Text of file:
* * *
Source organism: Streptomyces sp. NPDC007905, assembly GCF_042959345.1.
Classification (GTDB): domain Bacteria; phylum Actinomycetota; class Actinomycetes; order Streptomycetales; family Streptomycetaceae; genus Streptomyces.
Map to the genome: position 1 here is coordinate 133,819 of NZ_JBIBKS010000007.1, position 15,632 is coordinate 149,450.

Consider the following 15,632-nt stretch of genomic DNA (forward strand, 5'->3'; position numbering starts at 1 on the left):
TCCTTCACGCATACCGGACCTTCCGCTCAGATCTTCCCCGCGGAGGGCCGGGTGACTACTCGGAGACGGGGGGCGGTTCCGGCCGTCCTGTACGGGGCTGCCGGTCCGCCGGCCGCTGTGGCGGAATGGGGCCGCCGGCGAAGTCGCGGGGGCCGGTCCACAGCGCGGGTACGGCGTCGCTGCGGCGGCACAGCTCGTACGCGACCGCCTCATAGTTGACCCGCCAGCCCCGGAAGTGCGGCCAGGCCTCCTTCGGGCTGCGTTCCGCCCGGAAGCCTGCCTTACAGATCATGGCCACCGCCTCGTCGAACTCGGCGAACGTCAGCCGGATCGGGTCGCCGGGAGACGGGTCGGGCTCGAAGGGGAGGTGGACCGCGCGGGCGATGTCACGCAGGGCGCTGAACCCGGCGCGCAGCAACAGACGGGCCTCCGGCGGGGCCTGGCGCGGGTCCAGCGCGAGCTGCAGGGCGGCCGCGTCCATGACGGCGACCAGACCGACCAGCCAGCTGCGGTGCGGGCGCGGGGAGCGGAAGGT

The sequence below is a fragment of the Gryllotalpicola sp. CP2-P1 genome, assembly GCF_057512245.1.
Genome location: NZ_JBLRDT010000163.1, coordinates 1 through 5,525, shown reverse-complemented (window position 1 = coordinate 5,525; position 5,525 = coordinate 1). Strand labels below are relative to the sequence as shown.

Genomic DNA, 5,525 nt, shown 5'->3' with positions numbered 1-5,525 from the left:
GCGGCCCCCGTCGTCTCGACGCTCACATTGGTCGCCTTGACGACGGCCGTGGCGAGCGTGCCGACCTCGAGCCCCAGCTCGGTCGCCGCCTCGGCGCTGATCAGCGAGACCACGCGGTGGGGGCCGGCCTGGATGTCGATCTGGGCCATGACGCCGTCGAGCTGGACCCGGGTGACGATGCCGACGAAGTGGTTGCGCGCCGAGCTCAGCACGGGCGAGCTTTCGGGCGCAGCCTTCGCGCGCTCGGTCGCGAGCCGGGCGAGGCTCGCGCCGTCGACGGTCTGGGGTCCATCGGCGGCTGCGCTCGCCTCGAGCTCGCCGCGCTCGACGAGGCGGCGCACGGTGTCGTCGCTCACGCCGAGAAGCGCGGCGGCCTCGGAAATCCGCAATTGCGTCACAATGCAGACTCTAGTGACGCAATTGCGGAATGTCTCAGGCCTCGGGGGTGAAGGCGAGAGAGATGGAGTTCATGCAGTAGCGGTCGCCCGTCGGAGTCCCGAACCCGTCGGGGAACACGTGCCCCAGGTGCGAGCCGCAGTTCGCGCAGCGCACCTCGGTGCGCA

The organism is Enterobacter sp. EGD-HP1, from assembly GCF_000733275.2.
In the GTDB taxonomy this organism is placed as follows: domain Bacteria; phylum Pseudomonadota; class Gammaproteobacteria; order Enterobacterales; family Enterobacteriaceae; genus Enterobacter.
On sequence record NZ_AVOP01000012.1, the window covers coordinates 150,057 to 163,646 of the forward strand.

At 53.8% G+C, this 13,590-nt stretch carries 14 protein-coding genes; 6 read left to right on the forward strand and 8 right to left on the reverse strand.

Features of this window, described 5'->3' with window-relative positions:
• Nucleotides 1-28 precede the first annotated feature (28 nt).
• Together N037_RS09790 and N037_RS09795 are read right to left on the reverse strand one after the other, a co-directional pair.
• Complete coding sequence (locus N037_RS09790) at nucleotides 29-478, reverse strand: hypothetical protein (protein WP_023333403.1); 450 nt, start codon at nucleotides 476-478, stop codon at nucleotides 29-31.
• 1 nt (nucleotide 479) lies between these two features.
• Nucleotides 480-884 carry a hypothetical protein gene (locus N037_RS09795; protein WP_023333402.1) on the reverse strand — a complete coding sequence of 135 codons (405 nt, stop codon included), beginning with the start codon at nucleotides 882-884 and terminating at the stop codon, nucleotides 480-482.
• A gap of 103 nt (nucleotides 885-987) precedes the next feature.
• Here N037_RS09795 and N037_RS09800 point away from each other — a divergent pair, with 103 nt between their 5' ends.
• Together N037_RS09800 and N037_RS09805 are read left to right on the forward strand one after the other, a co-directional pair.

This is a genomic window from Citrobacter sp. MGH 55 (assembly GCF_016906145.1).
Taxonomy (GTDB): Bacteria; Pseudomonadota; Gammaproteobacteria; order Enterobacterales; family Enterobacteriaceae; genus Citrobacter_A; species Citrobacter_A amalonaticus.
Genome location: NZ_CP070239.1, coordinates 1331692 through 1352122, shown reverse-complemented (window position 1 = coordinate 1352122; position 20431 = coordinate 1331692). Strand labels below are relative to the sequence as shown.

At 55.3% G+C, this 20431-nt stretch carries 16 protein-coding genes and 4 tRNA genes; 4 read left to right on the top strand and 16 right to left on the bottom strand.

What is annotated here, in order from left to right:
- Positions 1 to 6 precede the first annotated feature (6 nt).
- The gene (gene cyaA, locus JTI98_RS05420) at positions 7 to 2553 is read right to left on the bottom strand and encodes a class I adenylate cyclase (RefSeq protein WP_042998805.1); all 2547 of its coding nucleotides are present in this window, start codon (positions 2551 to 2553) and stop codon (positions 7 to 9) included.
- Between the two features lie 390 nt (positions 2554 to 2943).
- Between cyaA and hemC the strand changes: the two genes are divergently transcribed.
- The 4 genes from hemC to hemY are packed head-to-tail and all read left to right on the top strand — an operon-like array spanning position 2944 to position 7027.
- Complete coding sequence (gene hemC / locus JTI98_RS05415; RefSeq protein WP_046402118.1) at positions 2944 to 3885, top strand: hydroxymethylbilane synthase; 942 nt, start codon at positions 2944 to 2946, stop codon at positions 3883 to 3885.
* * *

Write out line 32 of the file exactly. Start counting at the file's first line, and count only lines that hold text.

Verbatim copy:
- The 4 genes from hemC to hemY are packed head-to-tail and all read left to right on the top strand — an operon-like array spanning position 2944 to position 7027.